Just seven hours from Seattle, Crater Lake National Park is breathtaking with its crystalline blue water and unrivaled beauty. Oregon’s only national park, Crater Lake National Park takes a bit of effort to reach but one sight of the lake makes the drive worth it. There are two easy ways to access Crater Lake from Seattle, the fastest is down I-5 through Eugene and the other takes you along Oregon State Hwy 97 past Bend, Oregon.
More than 5 miles wide and surrounded by cliffs almost 2,000 feet high, Crater Lake came into existence approximately 7,700 years ago when Mt. Mazama exploded, leaving behind a crater. The mountain collapsed when its underground chamber emptied of lava. Eventually rain and snowmelt filled in the caldera, creating a sapphire-blue lake. Crater Lake has no water source feeding it which means the water only comes from rain and melted snow. The lake is 1,943 feet deep. Crater Lake is the clearest and deepest lake in the United States. It is the the ninth deepest lake in the world.
The best time to visit Crater Lake is between July and mid-September when the Rim Drive is open. Parts of the park’s roads close during other times due to snowpack. Taking time to drive the entire Rim Drive earns visitors many rewards from opportunities to see Wizard Island to fantastic old growth forest views.
Where to Stay
Lodging opportunities close to Crater Lake National Park are limited. The park itself hosts Crater Lake Lodge, The Cabins at Mazama Village, Mazama Campground and Lost Creek Campground but visitors will also find plenty of lodging opportunities in the nearby towns of Medford and Ashland, Oregon.
Crater Lake Lodge is spectacular to stay at and accepts reservations 18 months in advance. The 71 room lodge originally opened in 1915 and had extensive renovations done in 1995. The rustic charm of the lodge makes for a unique stay within the park.
For a basic stay, the Cabins at Mazama Village provide a clean cabin with queen beds and full bathrooms. The closest lodging outside the park are in the towns of Union Creek, 25 miles west and Fort Klamath, 25 miles south.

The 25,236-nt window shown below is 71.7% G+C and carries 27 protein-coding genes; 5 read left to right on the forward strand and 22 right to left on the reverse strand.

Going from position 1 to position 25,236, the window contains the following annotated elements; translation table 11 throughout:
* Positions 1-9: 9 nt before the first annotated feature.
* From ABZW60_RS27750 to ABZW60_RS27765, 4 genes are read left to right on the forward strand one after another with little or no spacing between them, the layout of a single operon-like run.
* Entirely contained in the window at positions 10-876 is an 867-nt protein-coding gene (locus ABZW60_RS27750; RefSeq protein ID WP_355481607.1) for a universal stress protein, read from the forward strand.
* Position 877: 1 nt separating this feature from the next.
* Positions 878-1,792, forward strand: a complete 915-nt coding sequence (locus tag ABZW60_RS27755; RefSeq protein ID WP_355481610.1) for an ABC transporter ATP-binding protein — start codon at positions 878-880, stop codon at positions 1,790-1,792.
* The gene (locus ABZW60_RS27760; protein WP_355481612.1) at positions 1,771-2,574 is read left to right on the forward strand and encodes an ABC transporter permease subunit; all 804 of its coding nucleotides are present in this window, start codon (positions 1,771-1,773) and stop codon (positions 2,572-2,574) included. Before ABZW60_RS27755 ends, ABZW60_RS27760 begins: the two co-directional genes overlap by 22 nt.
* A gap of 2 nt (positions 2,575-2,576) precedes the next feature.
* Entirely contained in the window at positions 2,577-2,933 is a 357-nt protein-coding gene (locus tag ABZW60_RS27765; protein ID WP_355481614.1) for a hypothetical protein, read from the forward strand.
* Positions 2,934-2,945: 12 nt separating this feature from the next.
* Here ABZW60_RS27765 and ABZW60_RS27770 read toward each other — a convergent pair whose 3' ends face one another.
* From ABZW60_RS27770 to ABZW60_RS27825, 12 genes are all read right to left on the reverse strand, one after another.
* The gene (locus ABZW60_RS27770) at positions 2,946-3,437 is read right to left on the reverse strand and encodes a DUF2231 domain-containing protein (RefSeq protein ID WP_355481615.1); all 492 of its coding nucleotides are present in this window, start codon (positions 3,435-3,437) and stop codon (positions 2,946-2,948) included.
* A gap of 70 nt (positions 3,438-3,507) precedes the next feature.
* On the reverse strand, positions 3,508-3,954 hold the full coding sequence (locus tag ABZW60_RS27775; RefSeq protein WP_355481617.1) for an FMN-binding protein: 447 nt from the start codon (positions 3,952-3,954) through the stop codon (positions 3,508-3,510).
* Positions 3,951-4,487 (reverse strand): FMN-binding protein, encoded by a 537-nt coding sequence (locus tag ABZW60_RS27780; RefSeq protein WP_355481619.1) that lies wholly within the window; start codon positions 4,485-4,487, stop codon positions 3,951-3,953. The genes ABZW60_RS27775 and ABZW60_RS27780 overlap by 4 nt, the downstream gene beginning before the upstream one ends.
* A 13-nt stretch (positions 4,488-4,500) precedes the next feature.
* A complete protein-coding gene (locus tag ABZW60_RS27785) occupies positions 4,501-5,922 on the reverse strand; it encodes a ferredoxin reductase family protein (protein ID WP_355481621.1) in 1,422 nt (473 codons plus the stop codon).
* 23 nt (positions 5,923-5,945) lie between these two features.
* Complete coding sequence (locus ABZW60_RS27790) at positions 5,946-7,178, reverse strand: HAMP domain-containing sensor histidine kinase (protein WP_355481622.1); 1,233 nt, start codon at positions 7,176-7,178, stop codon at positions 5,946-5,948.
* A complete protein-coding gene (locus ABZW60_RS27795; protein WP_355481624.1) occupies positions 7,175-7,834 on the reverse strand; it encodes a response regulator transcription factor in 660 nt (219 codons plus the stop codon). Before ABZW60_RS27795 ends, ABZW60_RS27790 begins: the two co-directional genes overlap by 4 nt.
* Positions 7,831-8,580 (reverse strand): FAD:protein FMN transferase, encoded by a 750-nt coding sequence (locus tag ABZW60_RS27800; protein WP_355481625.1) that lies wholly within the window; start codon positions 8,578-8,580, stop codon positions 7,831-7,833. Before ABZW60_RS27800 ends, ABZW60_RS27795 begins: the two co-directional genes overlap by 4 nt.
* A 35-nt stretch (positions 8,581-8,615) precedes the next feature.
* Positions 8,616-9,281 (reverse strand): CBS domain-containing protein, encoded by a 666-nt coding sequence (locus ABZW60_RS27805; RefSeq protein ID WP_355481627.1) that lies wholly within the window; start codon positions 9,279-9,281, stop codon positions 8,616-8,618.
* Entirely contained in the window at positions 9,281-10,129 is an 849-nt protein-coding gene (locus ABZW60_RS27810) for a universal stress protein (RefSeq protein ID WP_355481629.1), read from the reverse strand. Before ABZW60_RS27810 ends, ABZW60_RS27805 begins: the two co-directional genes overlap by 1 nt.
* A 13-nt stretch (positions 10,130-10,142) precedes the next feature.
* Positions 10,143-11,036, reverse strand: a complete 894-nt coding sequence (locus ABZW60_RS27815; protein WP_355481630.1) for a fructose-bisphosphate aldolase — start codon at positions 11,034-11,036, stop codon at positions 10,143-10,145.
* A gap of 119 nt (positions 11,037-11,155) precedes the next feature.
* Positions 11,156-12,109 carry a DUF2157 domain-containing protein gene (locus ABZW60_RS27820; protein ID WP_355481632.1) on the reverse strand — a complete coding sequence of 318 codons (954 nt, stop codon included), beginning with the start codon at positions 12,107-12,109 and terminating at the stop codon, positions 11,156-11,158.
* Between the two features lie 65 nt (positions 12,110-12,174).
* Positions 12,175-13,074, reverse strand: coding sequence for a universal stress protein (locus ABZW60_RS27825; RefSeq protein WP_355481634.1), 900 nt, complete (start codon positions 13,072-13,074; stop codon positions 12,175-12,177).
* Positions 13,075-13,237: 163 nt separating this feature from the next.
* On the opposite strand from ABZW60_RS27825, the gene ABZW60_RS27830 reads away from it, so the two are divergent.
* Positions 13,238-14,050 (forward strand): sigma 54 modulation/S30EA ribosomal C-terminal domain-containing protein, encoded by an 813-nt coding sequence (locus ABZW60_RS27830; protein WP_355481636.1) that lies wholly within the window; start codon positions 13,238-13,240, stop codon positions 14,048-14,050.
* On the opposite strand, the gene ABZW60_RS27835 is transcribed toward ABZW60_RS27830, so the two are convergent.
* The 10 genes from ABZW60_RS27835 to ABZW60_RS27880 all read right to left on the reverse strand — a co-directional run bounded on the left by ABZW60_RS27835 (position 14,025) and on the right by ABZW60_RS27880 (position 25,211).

Where to Eat
Food opportunities are severely limited at Crater Lake and BYOF (bring your own food) is strongly suggested. Picnic area abound through out the park and who says great memories haven’t been made while eating off the hatch of one’s Subaru?
The few dining opportunities within the park include the Rim Village Café, Annie Creek Restaurant and Crater Lake Lodge Dining Room. If you plan to visit Crater Lake Lodge Dining Room between June and September, dining reservations are strongly suggested. The views from the dining room are spectacular and worth a visit. There is also a grocery story open during peak season, Mazama Village Camper Store with limited options.
What to Do
Crater Lake offers a vast amount of activities for both the avid outdoorsy type and the more comfortable viewing sights from the car type.
Back in 1941, Crater Lake was stocked with rainbow trout and kokanee salmon. The fish now number in the millions and offer a great fishing opportunity to those ready to cast their lines. Cyclists will love cycling the Rim Drive with its spectacular views. The East Rim Drive will be closed to motor vehicles on Saturday, September 8 and Saturday, September 15, from 8 a.m. to 6 p.m. in 2018 to allow bicyclists and pedestrians an opportunity to enjoy the 24 miles of scenic roadway without vehicle traffic.
Hikes abound through out the park and avid hikers will even find the Pacific Coast Trail running through parts of the park. There are hikes for almost everyone with plenty of wheelchair-accessible (stroller friendly!) paths. Fantastic views can be found by climbing to the top of Watchman Peak and overlooking the lake. The parks visitor guide provides a pretty through guide to the over 90 miles of hikes along with distance and elevations.
For the adventurous, take a two-hour paid boat tour to Wizard Island from Cleetwood Cove Trail. Advance reservations are recommended with 18 tickets for each tour available by calling 888-774-2728. The remaining 19 tickets for each tour go on sale 24 hours before each tour and and are available from self-serve kiosks inside Crater Lake Lodge and the Annie Creek Gift Shop. Warning! The hike down to the boat area is steep and strenuous with a drop of 700 feet in 1.1 miles. The climb back up to the parking lot is equivalent to climbing 65 flights of stairs and provides a good booty blast.
Stargazing at Crater Lake provides a sparkling sight. The dark sky over Crater Lake allows visitors to see meteors, satellites, planets and the starry galaxy above them.